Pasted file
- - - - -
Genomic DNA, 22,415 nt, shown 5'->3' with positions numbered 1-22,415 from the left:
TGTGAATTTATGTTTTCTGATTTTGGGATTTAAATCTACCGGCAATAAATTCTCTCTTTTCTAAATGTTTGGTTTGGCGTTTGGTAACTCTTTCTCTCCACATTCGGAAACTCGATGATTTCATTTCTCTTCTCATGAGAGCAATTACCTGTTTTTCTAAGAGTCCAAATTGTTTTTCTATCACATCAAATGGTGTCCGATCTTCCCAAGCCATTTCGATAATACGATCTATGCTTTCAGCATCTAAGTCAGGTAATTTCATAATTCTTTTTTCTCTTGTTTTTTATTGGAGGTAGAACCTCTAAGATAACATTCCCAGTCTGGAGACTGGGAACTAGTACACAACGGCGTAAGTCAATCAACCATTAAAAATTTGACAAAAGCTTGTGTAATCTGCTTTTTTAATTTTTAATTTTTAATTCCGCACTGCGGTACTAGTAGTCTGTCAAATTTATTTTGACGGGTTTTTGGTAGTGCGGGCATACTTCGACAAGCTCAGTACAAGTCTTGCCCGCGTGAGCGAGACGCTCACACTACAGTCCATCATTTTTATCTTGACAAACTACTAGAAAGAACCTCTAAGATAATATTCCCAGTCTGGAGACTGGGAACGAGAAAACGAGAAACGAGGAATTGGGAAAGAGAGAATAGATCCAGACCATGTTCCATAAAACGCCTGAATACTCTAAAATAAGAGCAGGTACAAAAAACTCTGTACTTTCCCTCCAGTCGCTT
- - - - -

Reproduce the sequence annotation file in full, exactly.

Genomic DNA, 22,415 nt, shown 5'->3' with positions numbered 1-22,415 from the left:
TGTGAATTTATGTTTTCTGATTTTGGGATTTAAATCTACCGGCAATAAATTCTCTCTTTTCTAAATGTTTGGTTTGGCGTTTGGTAACTCTTTCTCTCCACATTCGGAAACTCGATGATTTCATTTCTCTTCTCATGAGAGCAATTACCTGTTTTTCTAAGAGTCCAAATTGTTTTTCTATCACATCAAATGGTGTCCGATCTTCCCAAGCCATTTCGATAATACGATCTATGCTTTCAGCATCTAAGTCAGGTAATTTCATAATTCTTTTTTCTCTTGTTTTTTATTGGAGGTAGAACCTCTAAGATAACATTCCCAGTCTGGAGACTGGGAACTAGTACACAACGGCGTAAGTCAATCAACCATTAAAAATTTGACAAAAGCTTGTGTAATCTGCTTTTTTAATTTTTAATTTTTAATTCCGCACTGCGGTACTAGTAGTCTGTCAAATTTATTTTGACGGGTTTTTGGTAGTGCGGGCATACTTCGACAAGCTCAGTACAAGTCTTGCCCGCGTGAGCGAGACGCTCACACTACAGTCCATCATTTTTATCTTGACAAACTACTAGAAAGAACCTCTAAGATAATATTCCCAGTCTGGAGACTGGGAACGAGAAAACGAGAAACGAGGAATTGGGAAAGAGAGAATAGATCCAGACCATGTTCCATAAAACGCCTGAATACTCTAAAATAAGAGCAGGTACAAAAAACTCTGTACTTTCCCTCCAGTCGCTT